Picture: 123RF/SAMSONOVS
Picture: 123RF/SAMSONOVS

Somebody needs to take up the cause of the smaller, restricted medical schemes under threat of being consolidated - or swallowed up by South Africa's largest open scheme - but who will take on that role?

That was the gist of a discussion at a recent briefing Alexander Forbes Healthcare gave when it released its latest checkup on the state of the medical scheme industry, Diagnosis.

The report notes that schemes have been consolidating since 2001.

There were 144 schemes then; now there are 82. This isn't necessarily a bad thing because bigger schemes are generally, but not always, more sustainable and able to negotiate better rates from healthcare providers.

The consolidation of schemes and scheme options is a stated goal of National Health Insurance, and, earlier this year, the January deadline for formulating a plan to consolidate schemes with fewer than 6,000 members was highlighted.

At the Alexander Forbes briefing, actuary Roshan Bhana questioned the rather arbitrary decision to focus on membership size when considering consolidation, as this could see the dissolution of about 29 restricted schemes - 26 in the private sector - that are well funded and provide good benefits to employer groups or industries.

There are legal impediments to forced consolidation, including the need to change the Medical Schemes Act and the rules of schemes that require member consent to merge. NHI policy documents set 2022 as the deadline for legislative changes.

To consolidate, schemes need to merge or liquidate, and are likely to choose liquidation as this way their reserves will be shared among members, Bhana says.

If a scheme merges, its reserves are transferred to the merged entity.

Choose liquidation

Bhana says the 26 viable schemes with fewer than 6,000 members have reserves of R3-billion - on average R35,000 for each of their 85,000 members.

If these schemes choose voluntary liquidation, their reserves will be lost to the medical scheme industry.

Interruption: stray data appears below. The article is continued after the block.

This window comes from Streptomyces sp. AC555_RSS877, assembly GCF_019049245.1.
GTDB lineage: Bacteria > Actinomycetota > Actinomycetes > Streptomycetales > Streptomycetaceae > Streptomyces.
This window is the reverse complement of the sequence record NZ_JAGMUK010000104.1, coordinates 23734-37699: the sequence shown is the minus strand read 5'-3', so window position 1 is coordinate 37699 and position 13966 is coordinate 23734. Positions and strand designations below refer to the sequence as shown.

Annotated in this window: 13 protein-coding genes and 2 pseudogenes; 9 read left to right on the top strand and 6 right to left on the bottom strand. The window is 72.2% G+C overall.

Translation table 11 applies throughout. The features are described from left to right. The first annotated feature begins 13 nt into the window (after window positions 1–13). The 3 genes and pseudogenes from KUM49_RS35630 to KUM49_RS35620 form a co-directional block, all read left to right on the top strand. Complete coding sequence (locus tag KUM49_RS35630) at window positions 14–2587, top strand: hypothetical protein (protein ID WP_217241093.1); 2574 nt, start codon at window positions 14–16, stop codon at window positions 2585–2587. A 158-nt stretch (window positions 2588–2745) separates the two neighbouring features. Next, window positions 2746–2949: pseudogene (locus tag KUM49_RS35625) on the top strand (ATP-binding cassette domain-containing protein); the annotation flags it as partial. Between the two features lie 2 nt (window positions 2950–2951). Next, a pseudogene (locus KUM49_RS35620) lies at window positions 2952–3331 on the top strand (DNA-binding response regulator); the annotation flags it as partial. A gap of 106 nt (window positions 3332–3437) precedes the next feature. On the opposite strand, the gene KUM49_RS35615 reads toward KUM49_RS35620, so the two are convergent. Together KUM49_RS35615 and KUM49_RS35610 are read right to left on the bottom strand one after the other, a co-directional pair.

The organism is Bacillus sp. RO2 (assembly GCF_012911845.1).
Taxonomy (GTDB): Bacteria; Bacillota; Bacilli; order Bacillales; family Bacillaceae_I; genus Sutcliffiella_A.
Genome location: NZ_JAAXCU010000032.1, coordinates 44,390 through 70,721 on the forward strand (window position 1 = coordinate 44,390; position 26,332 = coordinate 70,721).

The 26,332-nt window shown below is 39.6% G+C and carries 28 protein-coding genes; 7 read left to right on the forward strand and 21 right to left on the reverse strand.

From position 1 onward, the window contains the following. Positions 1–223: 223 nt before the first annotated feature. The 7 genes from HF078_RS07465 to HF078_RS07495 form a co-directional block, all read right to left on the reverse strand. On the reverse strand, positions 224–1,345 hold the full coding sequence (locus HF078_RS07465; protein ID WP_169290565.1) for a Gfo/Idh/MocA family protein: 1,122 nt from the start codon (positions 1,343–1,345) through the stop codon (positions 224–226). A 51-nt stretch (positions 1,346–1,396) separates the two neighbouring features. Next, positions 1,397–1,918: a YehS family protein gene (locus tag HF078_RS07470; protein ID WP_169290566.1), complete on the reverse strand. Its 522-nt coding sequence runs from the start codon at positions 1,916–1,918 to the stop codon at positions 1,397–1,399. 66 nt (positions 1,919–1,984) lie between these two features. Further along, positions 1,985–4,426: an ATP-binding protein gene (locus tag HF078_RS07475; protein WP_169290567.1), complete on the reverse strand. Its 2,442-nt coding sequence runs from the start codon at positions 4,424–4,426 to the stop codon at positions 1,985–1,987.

Members from the liquidated schemes will be absorbed into other schemes, which will be forced to raise reserves for those new members - the law requires schemes to hold 25% of all contributions in reserve to cushion against periods of high claims.

Reserve-building reduces the amount that can be spent on benefits.

Another concern that Bhana points out is that since 2010, nine out of 15 schemes that have merged have chosen to merge with Discovery Health Medical Scheme. It has 33% of the market share of all principal members, Diagnosis notes. This mega scheme now has reserves of R12-billion.

Need for high reserves

Bhana says there are many arguments why such a large scheme does not need such high reserves and it probably doesn't need the R3-billion the restricted schemes hold either. The formula to determine how much schemes should hold in reserve is under review, but the deadline for this project is only 2020.

Much hangs on the Competition Commission's health market inquiry, which needs to consider the reserves issue and if it is really in members' interests for more members to be merged into the country's largest scheme.

And the Council for Medical Schemes needs to decide how to act in the interests of all medical scheme beneficiaries, he says.

Aside from the fact that these restricted schemes are well funded and have high solvency ratios, members often enjoy lower contributions and better benefits.

A key reason for this is that membership of restricted schemes is typically compulsory for an employer group, so these schemes don't have the increased cost that comes with allowing members to join and leave as they wish, often joining only when they are sick and need to claim.

Bhana says restricted schemes usually use higher earners to subsidise the contributions of lower earners to ensure the limited options are affordable for all.

Open schemes typically have more options, with a variety of contribution levels to appeal to different income groups.

Some benefits suit the industry the scheme serves - for example, benefits for lung disease in the mining sector, he says.

We can't expect open schemes to advance the cause of restricted schemes as there would be a conflict of interests.

Everything on hold

And despite a crying need for sensible policy changes to improve the financial sustainability and governance of all schemes, nothing has happened since 2007. Everything is on hold pending the outcome of the Competition Commission inquiry and more details on NHI policy.

But NHI has a likely-to-be-missed deadline of 2025, and the Davis tax committee says an NHI fund is financially impossible without higher growth.

How much longer can schemes, their members and their employers keep holding their breath?

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